When I initially undertook this endeavour I knew it wouldn't be easy; I knew it might be years before I found my audience (if ever) and that those who did find it would do so in a piecemeal fashion, thanks largely to the efforts of search engines. I also knew going in - as how could I not - that I am emotional and moody (a deadly combination), and that among the blog's many posts would appear works which are as deadly peevish as they are peevish in their deadliness. In this, at least, I have not disappointed.

Many thanks are due today to the ministrations of Mr. Gagne, whose management of me in the years that I've known him has skillfully alternated between feather light and hammer blunt; the most amazing thing is how he always knows which method to use when, with his method's remarkable efficacy running a close second. Though all that you see here has been due to my hard work and sacrifice, the fact that it's still here is due entirely to his steadying influence.

*Okay, a lot...
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In Theatres Now: "Baby Mama"

Michael McCullers wrote and directed Baby Mama, an unusual girl-on-girl buddy comedy, starring two of my favourite ladies - Tina Fey and Amy Poehler; although reviews have been typically sniffy, the consensus is that this is a likable (if predictable) romp through the minefield that is expectant motherhood in this day and age.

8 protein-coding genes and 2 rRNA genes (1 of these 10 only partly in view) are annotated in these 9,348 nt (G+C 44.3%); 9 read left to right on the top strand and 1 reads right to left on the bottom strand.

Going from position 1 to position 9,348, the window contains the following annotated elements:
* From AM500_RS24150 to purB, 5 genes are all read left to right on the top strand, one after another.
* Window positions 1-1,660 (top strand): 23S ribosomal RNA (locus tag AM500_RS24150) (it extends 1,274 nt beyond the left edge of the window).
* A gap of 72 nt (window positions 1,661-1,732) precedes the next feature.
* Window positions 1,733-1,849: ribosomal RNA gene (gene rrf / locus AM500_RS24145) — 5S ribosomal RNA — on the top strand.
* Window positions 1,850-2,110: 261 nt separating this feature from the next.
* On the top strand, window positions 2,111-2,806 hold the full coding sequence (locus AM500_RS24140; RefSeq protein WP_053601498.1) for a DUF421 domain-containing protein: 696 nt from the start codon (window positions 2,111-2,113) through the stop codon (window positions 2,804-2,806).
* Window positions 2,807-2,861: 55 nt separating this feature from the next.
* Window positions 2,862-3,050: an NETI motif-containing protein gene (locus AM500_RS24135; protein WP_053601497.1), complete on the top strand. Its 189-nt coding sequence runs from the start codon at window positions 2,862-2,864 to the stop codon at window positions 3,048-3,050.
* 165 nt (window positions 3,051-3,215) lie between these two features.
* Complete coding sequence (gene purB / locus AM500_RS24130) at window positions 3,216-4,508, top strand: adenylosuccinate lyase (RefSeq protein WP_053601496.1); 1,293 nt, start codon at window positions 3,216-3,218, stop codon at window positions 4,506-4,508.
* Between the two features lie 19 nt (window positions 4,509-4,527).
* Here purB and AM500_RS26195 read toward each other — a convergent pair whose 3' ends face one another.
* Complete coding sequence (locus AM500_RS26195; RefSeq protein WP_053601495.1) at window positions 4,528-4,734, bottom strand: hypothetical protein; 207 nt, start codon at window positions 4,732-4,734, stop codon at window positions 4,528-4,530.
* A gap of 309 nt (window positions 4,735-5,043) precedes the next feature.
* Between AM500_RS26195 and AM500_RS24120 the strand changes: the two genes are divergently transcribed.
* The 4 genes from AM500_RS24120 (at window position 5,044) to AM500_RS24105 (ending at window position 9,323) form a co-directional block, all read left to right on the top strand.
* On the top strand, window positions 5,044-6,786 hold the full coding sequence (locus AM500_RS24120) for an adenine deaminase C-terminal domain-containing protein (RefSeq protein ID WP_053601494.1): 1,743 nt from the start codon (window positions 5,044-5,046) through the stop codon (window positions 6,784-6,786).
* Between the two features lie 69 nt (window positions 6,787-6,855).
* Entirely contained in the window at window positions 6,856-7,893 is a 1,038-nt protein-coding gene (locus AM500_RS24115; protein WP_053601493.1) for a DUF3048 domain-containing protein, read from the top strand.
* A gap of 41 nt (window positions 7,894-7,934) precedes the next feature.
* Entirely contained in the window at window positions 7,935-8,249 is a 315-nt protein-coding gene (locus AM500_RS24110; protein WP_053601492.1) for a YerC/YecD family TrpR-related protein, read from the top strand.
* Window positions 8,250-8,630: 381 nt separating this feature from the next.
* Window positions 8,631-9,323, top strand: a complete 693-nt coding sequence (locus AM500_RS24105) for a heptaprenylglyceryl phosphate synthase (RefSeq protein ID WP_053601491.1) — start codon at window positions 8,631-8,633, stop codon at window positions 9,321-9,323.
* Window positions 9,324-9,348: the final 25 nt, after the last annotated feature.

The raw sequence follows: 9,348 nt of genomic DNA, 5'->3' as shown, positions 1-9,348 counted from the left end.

It's on my list of movies to see, but given my track record in this regard I'm sure I'll enjoy the DVD even more once it's released.
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Saturday, May 17, 2008

When Is A Royal Wedding Not A Royal Wedding?


When technically speaking neither the bride or the groom is royal, yet the groom is the oldest grandson of The Queen, the ceremony in question is held at St George's Chapel - within the historic walls of Windsor Castle - and is attended by senior members of the royal family, that's when!

Not that the wedding of Peter Phillips to Canadian Autumn Kelly didn't have all the trappings of a royal wedding including - as has been alluded - a star-studded guest list*, a dowry of £500,000 courteously provided by Hello! magazine, and even a media-generated scandal designed to compete with the persistent drizzle of the day. The service was conducted by David Conner, the Dean of Windsor, the gown was by designed by Sassi Holford, and among the six bridesmaids (elegantly kitted out in mint green) was the groom's sister Zara Phillips.

Owing to the pictures row and various other tensions within the royal family, the day proved just how the personal can be political; even when the persons involved are supposed to be above partisan politics, their personal politics often can't help but interfering. To this end, many senior royals bypassed the official photo shoot and pointedly posed for the national press assembled at the gates of the castle instead, an action seen by many as intended to bring the once publicity-shy but suddenly publicity-hungry Phillipses into line. One bright spot, though, had Prince Harry formally presenting his girlfriend Chelsy Davy to the Queen for the first time, an important first step in her quest to become a royal bride.

Following their wedding the happy couple will be honeymooning in undisclosed tropical climes; upon their return to Britain they will continue to reside in their home on the grounds of Gatcombe Park where he grew up, try to return to their private life and careers in the private sector, and begin working on the Queen's first great-grandchild.